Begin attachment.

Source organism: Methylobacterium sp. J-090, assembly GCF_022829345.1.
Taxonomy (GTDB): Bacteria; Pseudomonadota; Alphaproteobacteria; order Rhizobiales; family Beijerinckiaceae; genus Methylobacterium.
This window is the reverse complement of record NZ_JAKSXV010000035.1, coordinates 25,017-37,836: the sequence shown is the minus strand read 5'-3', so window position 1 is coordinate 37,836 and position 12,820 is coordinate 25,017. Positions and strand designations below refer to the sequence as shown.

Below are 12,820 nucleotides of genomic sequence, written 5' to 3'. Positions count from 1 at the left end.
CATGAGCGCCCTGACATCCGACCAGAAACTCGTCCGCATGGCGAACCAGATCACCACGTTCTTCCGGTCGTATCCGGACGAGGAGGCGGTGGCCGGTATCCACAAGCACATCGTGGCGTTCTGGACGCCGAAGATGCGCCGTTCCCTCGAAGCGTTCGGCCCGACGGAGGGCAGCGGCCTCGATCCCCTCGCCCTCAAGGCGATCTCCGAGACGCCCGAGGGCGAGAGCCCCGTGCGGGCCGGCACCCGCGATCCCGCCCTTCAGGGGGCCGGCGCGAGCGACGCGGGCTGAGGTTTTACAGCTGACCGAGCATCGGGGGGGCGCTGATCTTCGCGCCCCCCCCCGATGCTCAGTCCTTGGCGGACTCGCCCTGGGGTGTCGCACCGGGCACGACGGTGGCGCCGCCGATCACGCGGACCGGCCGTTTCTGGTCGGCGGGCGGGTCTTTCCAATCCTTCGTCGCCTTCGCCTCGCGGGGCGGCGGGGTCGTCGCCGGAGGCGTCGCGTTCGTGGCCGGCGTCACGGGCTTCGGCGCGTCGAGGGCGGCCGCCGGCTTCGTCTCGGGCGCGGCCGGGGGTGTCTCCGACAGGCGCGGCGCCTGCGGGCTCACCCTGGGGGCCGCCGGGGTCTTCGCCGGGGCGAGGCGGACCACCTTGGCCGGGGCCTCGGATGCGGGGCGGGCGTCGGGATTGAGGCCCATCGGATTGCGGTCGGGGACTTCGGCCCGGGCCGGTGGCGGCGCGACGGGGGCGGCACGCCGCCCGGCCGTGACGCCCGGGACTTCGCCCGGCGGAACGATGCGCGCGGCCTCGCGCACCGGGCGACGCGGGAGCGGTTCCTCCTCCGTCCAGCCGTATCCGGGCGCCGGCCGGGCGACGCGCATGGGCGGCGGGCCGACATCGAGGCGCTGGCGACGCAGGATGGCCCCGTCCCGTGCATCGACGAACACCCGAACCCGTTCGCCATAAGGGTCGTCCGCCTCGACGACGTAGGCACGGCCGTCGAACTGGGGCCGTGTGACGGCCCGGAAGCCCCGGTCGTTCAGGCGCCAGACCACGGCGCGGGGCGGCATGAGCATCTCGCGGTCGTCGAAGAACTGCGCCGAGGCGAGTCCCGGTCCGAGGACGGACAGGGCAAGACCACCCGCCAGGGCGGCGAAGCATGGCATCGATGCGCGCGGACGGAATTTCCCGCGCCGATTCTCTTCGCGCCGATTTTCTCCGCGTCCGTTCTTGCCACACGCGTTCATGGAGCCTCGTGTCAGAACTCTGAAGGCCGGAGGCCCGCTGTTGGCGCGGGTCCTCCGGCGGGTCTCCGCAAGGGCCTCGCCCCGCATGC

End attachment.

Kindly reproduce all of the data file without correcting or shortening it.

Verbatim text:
Source organism: Methylobacterium sp. J-090, assembly GCF_022829345.1.
Taxonomy (GTDB): Bacteria; Pseudomonadota; Alphaproteobacteria; order Rhizobiales; family Beijerinckiaceae; genus Methylobacterium.
This window is the reverse complement of record NZ_JAKSXV010000035.1, coordinates 25,017-37,836: the sequence shown is the minus strand read 5'-3', so window position 1 is coordinate 37,836 and position 12,820 is coordinate 25,017. Positions and strand designations below refer to the sequence as shown.

Below are 12,820 nucleotides of genomic sequence, written 5' to 3'. Positions count from 1 at the left end.
CATGAGCGCCCTGACATCCGACCAGAAACTCGTCCGCATGGCGAACCAGATCACCACGTTCTTCCGGTCGTATCCGGACGAGGAGGCGGTGGCCGGTATCCACAAGCACATCGTGGCGTTCTGGACGCCGAAGATGCGCCGTTCCCTCGAAGCGTTCGGCCCGACGGAGGGCAGCGGCCTCGATCCCCTCGCCCTCAAGGCGATCTCCGAGACGCCCGAGGGCGAGAGCCCCGTGCGGGCCGGCACCCGCGATCCCGCCCTTCAGGGGGCCGGCGCGAGCGACGCGGGCTGAGGTTTTACAGCTGACCGAGCATCGGGGGGGCGCTGATCTTCGCGCCCCCCCCCGATGCTCAGTCCTTGGCGGACTCGCCCTGGGGTGTCGCACCGGGCACGACGGTGGCGCCGCCGATCACGCGGACCGGCCGTTTCTGGTCGGCGGGCGGGTCTTTCCAATCCTTCGTCGCCTTCGCCTCGCGGGGCGGCGGGGTCGTCGCCGGAGGCGTCGCGTTCGTGGCCGGCGTCACGGGCTTCGGCGCGTCGAGGGCGGCCGCCGGCTTCGTCTCGGGCGCGGCCGGGGGTGTCTCCGACAGGCGCGGCGCCTGCGGGCTCACCCTGGGGGCCGCCGGGGTCTTCGCCGGGGCGAGGCGGACCACCTTGGCCGGGGCCTCGGATGCGGGGCGGGCGTCGGGATTGAGGCCCATCGGATTGCGGTCGGGGACTTCGGCCCGGGCCGGTGGCGGCGCGACGGGGGCGGCACGCCGCCCGGCCGTGACGCCCGGGACTTCGCCCGGCGGAACGATGCGCGCGGCCTCGCGCACCGGGCGACGCGGGAGCGGTTCCTCCTCCGTCCAGCCGTATCCGGGCGCCGGCCGGGCGACGCGCATGGGCGGCGGGCCGACATCGAGGCGCTGGCGACGCAGGATGGCCCCGTCCCGTGCATCGACGAACACCCGAACCCGTTCGCCATAAGGGTCGTCCGCCTCGACGACGTAGGCACGGCCGTCGAACTGGGGCCGTGTGACGGCCCGGAAGCCCCGGTCGTTCAGGCGCCAGACCACGGCGCGGGGCGGCATGAGCATCTCGCGGTCGTCGAAGAACTGCGCCGAGGCGAGTCCCGGTCCGAGGACGGACAGGGCAAGACCACCCGCCAGGGCGGCGAAGCATGGCATCGATGCGCGCGGACGGAATTTCCCGCGCCGATTCTCTTCGCGCCGATTTTCTCCGCGTCCGTTCTTGCCACACGCGTTCATGGAGCCTCGTGTCAGAACTCTGAAGGCCGGAGGCCCGCTGTTGGCGCGGGTCCTCCGGCGGGTCTCCGCAAGGGCCTCGCCCCGCATGC